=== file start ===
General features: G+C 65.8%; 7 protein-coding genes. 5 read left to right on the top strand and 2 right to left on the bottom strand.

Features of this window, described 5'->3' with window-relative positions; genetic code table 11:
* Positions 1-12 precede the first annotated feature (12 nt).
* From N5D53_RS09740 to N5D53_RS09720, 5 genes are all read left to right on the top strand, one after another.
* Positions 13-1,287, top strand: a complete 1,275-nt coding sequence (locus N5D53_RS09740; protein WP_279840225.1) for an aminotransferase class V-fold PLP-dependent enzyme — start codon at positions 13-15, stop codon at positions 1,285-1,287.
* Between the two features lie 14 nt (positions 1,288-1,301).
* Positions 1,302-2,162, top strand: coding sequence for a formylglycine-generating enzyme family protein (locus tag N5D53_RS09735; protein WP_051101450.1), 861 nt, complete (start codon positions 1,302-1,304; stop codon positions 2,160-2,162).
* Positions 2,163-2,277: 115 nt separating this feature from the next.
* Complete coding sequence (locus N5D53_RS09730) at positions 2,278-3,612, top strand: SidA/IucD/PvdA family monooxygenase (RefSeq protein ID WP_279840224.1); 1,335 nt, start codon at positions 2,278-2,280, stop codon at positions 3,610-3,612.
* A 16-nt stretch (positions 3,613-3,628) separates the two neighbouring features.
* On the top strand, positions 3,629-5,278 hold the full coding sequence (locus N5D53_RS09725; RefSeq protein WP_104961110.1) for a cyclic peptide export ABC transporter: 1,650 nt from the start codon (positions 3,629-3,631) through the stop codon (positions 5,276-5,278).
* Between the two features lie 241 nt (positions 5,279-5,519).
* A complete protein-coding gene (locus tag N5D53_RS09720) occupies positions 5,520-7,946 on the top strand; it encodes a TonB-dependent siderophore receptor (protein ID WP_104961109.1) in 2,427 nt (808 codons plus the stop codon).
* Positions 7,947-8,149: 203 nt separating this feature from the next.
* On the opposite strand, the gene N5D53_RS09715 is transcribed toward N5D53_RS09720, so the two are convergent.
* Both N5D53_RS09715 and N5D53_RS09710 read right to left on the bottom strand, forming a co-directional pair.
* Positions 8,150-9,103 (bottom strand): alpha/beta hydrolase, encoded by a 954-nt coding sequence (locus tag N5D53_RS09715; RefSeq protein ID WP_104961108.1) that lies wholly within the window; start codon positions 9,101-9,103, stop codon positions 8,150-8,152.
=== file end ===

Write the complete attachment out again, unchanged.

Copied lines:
General features: G+C 65.8%; 7 protein-coding genes. 5 read left to right on the top strand and 2 right to left on the bottom strand.

Features of this window, described 5'->3' with window-relative positions; genetic code table 11:
* Positions 1-12 precede the first annotated feature (12 nt).
* From N5D53_RS09740 to N5D53_RS09720, 5 genes are all read left to right on the top strand, one after another.
* Positions 13-1,287, top strand: a complete 1,275-nt coding sequence (locus N5D53_RS09740; protein WP_279840225.1) for an aminotransferase class V-fold PLP-dependent enzyme — start codon at positions 13-15, stop codon at positions 1,285-1,287.
* Between the two features lie 14 nt (positions 1,288-1,301).
* Positions 1,302-2,162, top strand: coding sequence for a formylglycine-generating enzyme family protein (locus tag N5D53_RS09735; protein WP_051101450.1), 861 nt, complete (start codon positions 1,302-1,304; stop codon positions 2,160-2,162).
* Positions 2,163-2,277: 115 nt separating this feature from the next.
* Complete coding sequence (locus N5D53_RS09730) at positions 2,278-3,612, top strand: SidA/IucD/PvdA family monooxygenase (RefSeq protein ID WP_279840224.1); 1,335 nt, start codon at positions 2,278-2,280, stop codon at positions 3,610-3,612.
* A 16-nt stretch (positions 3,613-3,628) separates the two neighbouring features.
* On the top strand, positions 3,629-5,278 hold the full coding sequence (locus N5D53_RS09725; RefSeq protein WP_104961110.1) for a cyclic peptide export ABC transporter: 1,650 nt from the start codon (positions 3,629-3,631) through the stop codon (positions 5,276-5,278).
* Between the two features lie 241 nt (positions 5,279-5,519).
* A complete protein-coding gene (locus tag N5D53_RS09720) occupies positions 5,520-7,946 on the top strand; it encodes a TonB-dependent siderophore receptor (protein ID WP_104961109.1) in 2,427 nt (808 codons plus the stop codon).
* Positions 7,947-8,149: 203 nt separating this feature from the next.
* On the opposite strand, the gene N5D53_RS09715 is transcribed toward N5D53_RS09720, so the two are convergent.
* Both N5D53_RS09715 and N5D53_RS09710 read right to left on the bottom strand, forming a co-directional pair.
* Positions 8,150-9,103 (bottom strand): alpha/beta hydrolase, encoded by a 954-nt coding sequence (locus tag N5D53_RS09715; RefSeq protein ID WP_104961108.1) that lies wholly within the window; start codon positions 9,101-9,103, stop codon positions 8,150-8,152.